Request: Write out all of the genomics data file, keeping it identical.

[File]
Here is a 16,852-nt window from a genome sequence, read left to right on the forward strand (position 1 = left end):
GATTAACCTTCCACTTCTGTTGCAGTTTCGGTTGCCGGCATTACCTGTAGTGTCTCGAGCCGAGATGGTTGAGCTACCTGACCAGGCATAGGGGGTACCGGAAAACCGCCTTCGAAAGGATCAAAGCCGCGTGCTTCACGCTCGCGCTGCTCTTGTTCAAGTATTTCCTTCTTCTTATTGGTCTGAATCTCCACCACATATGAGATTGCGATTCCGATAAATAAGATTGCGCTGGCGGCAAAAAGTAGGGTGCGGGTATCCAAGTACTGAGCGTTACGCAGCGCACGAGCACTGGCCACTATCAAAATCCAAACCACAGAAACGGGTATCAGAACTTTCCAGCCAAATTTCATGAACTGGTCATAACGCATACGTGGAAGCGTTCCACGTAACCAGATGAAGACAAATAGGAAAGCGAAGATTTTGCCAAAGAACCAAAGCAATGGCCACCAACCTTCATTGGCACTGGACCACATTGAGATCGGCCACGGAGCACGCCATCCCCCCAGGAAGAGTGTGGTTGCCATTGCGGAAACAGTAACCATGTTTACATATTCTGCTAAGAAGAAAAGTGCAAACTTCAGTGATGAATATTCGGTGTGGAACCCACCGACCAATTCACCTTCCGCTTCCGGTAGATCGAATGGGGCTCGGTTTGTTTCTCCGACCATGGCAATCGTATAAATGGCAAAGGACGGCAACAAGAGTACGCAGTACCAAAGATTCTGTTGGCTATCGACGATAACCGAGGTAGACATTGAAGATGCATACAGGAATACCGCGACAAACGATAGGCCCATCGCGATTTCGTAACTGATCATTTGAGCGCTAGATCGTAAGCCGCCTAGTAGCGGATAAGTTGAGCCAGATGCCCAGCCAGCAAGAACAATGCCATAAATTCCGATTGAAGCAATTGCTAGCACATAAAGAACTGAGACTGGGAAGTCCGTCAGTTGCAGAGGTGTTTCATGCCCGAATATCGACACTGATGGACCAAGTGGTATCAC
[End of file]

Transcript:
Here is a 16,852-nt window from a genome sequence, read left to right on the forward strand (position 1 = left end):
GATTAACCTTCCACTTCTGTTGCAGTTTCGGTTGCCGGCATTACCTGTAGTGTCTCGAGCCGAGATGGTTGAGCTACCTGACCAGGCATAGGGGGTACCGGAAAACCGCCTTCGAAAGGATCAAAGCCGCGTGCTTCACGCTCGCGCTGCTCTTGTTCAAGTATTTCCTTCTTCTTATTGGTCTGAATCTCCACCACATATGAGATTGCGATTCCGATAAATAAGATTGCGCTGGCGGCAAAAAGTAGGGTGCGGGTATCCAAGTACTGAGCGTTACGCAGCGCACGAGCACTGGCCACTATCAAAATCCAAACCACAGAAACGGGTATCAGAACTTTCCAGCCAAATTTCATGAACTGGTCATAACGCATACGTGGAAGCGTTCCACGTAACCAGATGAAGACAAATAGGAAAGCGAAGATTTTGCCAAAGAACCAAAGCAATGGCCACCAACCTTCATTGGCACTGGACCACATTGAGATCGGCCACGGAGCACGCCATCCCCCCAGGAAGAGTGTGGTTGCCATTGCGGAAACAGTAACCATGTTTACATATTCTGCTAAGAAGAAAAGTGCAAACTTCAGTGATGAATATTCGGTGTGGAACCCACCGACCAATTCACCTTCCGCTTCCGGTAGATCGAATGGGGCTCGGTTTGTTTCTCCGACCATGGCAATCGTATAAATGGCAAAGGACGGCAACAAGAGTACGCAGTACCAAAGATTCTGTTGGCTATCGACGATAACCGAGGTAGACATTGAAGATGCATACAGGAATACCGCGACAAACGATAGGCCCATCGCGATTTCGTAACTGATCATTTGAGCGCTAGATCGTAAGCCGCCTAGTAGCGGATAAGTTGAGCCAGATGCCCAGCCAGCAAGAACAATGCCATAAATTCCGATTGAAGCAATTGCTAGCACATAAAGAACTGAGACTGGGAAGTCCGTCAGTTGCAGAGGTGTTTCATGCCCGAATATCGACACTGATGGACCAAGTGGTATCAC